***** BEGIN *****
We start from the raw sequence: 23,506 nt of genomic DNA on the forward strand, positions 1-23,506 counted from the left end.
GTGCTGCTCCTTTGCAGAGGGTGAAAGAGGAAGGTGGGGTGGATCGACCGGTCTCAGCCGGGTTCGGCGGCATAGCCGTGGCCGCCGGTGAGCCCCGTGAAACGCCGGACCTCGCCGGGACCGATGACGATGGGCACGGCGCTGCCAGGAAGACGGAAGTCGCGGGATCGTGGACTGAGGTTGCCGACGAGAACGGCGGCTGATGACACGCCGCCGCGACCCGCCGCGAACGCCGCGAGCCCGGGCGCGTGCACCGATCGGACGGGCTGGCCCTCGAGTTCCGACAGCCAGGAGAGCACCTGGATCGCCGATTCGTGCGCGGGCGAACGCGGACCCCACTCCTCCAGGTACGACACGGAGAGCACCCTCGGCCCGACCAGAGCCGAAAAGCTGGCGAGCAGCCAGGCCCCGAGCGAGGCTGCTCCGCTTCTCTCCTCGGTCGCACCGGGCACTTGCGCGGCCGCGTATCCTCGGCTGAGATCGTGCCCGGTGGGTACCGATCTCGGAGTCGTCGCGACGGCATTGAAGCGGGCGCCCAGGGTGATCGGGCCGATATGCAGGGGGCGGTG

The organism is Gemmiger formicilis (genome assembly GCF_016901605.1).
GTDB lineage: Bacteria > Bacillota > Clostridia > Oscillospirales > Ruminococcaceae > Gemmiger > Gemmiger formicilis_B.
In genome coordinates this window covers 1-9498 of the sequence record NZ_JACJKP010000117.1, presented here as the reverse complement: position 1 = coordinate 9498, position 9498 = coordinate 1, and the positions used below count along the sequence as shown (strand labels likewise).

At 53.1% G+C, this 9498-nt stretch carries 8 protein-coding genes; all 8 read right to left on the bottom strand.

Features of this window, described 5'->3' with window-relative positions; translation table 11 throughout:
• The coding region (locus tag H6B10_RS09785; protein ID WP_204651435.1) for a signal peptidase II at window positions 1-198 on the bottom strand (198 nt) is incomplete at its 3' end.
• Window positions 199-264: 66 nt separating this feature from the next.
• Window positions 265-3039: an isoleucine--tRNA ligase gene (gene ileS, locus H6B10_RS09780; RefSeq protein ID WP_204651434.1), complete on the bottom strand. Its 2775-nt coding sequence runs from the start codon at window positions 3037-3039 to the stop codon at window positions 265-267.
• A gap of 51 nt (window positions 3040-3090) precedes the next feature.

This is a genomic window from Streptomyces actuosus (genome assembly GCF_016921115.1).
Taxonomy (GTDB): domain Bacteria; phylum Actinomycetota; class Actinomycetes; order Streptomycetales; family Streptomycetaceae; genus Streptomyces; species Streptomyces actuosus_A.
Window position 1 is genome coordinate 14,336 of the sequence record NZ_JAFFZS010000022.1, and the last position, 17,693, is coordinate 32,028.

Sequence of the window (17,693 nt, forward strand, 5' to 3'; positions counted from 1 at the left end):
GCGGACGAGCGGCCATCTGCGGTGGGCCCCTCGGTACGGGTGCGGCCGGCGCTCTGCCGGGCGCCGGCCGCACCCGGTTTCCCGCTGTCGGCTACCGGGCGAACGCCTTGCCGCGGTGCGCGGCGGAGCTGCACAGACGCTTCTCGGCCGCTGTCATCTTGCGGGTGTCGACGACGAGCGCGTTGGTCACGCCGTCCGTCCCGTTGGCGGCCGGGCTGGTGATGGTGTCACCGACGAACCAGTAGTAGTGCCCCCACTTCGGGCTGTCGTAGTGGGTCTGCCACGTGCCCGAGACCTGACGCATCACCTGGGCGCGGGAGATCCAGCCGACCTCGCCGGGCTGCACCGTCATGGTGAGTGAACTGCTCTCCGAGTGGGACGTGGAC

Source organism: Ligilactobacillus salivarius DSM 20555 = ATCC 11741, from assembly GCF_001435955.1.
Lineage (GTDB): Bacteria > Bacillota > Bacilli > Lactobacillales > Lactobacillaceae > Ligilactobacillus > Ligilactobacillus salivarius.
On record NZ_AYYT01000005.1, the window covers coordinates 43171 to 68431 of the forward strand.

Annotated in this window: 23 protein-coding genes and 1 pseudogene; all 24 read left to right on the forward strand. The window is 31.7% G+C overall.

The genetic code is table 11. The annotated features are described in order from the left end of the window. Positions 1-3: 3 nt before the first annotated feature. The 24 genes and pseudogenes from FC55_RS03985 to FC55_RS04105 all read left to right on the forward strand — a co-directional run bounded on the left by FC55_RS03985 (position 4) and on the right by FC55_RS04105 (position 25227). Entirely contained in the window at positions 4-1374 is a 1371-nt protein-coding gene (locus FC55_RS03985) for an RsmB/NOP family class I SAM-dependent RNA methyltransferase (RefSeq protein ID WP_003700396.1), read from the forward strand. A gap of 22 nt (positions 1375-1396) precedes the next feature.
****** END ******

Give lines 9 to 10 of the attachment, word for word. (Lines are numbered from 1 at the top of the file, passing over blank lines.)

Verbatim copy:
• Window positions 199-264: 66 nt separating this feature from the next.
• Window positions 265-3039: an isoleucine--tRNA ligase gene (gene ileS, locus H6B10_RS09780; RefSeq protein ID WP_204651434.1), complete on the bottom strand. Its 2775-nt coding sequence runs from the start codon at window positions 3037-3039 to the stop codon at window positions 265-267.